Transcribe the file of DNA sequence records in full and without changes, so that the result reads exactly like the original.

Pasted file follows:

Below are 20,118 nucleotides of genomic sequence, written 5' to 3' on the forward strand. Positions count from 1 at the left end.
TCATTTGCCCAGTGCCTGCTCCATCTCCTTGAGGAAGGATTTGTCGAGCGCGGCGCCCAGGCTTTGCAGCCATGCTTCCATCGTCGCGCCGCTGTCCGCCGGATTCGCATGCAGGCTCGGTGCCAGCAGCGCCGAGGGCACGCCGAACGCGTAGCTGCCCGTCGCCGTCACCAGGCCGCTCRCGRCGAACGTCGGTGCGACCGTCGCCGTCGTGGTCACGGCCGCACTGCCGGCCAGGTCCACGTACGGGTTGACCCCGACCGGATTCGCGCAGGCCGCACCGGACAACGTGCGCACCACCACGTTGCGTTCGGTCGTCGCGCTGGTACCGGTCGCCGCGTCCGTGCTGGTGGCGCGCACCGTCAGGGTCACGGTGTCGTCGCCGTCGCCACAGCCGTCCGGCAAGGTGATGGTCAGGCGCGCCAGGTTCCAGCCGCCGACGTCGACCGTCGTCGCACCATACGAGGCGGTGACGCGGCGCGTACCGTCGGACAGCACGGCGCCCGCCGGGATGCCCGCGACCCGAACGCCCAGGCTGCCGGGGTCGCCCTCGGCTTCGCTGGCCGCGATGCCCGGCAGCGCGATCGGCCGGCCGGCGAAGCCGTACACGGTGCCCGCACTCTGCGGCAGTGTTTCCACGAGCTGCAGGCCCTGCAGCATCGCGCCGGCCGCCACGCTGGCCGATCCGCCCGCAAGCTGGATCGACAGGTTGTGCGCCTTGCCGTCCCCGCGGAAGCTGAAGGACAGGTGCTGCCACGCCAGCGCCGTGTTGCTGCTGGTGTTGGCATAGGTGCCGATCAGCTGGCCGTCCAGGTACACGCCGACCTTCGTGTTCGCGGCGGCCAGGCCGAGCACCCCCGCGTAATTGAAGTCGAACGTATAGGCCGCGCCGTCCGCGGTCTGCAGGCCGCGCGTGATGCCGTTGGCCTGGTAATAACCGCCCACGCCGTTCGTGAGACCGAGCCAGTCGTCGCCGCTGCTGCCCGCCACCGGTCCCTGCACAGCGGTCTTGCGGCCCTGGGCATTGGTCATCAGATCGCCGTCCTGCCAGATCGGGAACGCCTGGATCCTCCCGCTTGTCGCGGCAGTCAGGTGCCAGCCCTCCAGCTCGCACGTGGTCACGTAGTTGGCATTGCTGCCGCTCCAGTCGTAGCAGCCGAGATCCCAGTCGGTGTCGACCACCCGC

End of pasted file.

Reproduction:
Below are 20,118 nucleotides of genomic sequence, written 5' to 3' on the forward strand. Positions count from 1 at the left end.
TCATTTGCCCAGTGCCTGCTCCATCTCCTTGAGGAAGGATTTGTCGAGCGCGGCGCCCAGGCTTTGCAGCCATGCTTCCATCGTCGCGCCGCTGTCCGCCGGATTCGCATGCAGGCTCGGTGCCAGCAGCGCCGAGGGCACGCCGAACGCGTAGCTGCCCGTCGCCGTCACCAGGCCGCTCRCGRCGAACGTCGGTGCGACCGTCGCCGTCGTGGTCACGGCCGCACTGCCGGCCAGGTCCACGTACGGGTTGACCCCGACCGGATTCGCGCAGGCCGCACCGGACAACGTGCGCACCACCACGTTGCGTTCGGTCGTCGCGCTGGTACCGGTCGCCGCGTCCGTGCTGGTGGCGCGCACCGTCAGGGTCACGGTGTCGTCGCCGTCGCCACAGCCGTCCGGCAAGGTGATGGTCAGGCGCGCCAGGTTCCAGCCGCCGACGTCGACCGTCGTCGCACCATACGAGGCGGTGACGCGGCGCGTACCGTCGGACAGCACGGCGCCCGCCGGGATGCCCGCGACCCGAACGCCCAGGCTGCCGGGGTCGCCCTCGGCTTCGCTGGCCGCGATGCCCGGCAGCGCGATCGGCCGGCCGGCGAAGCCGTACACGGTGCCCGCACTCTGCGGCAGTGTTTCCACGAGCTGCAGGCCCTGCAGCATCGCGCCGGCCGCCACGCTGGCCGATCCGCCCGCAAGCTGGATCGACAGGTTGTGCGCCTTGCCGTCCCCGCGGAAGCTGAAGGACAGGTGCTGCCACGCCAGCGCCGTGTTGCTGCTGGTGTTGGCATAGGTGCCGATCAGCTGGCCGTCCAGGTACACGCCGACCTTCGTGTTCGCGGCGGCCAGGCCGAGCACCCCCGCGTAATTGAAGTCGAACGTATAGGCCGCGCCGTCCGCGGTCTGCAGGCCGCGCGTGATGCCGTTGGCCTGGTAATAACCGCCCACGCCGTTCGTGAGACCGAGCCAGTCGTCGCCGCTGCTGCCCGCCACCGGTCCCTGCACAGCGGTCTTGCGGCCCTGGGCATTGGTCATCAGATCGCCGTCCTGCCAGATCGGGAACGCCTGGATCCTCCCGCTTGTCGCGGCAGTCAGGTGCCAGCCCTCCAGCTCGCACGTGGTCACGTAGTTGGCATTGCTGCCGCTCCAGTCGTAGCAGCCGAGATCCCAGTCGGTGTCGACCACCCGC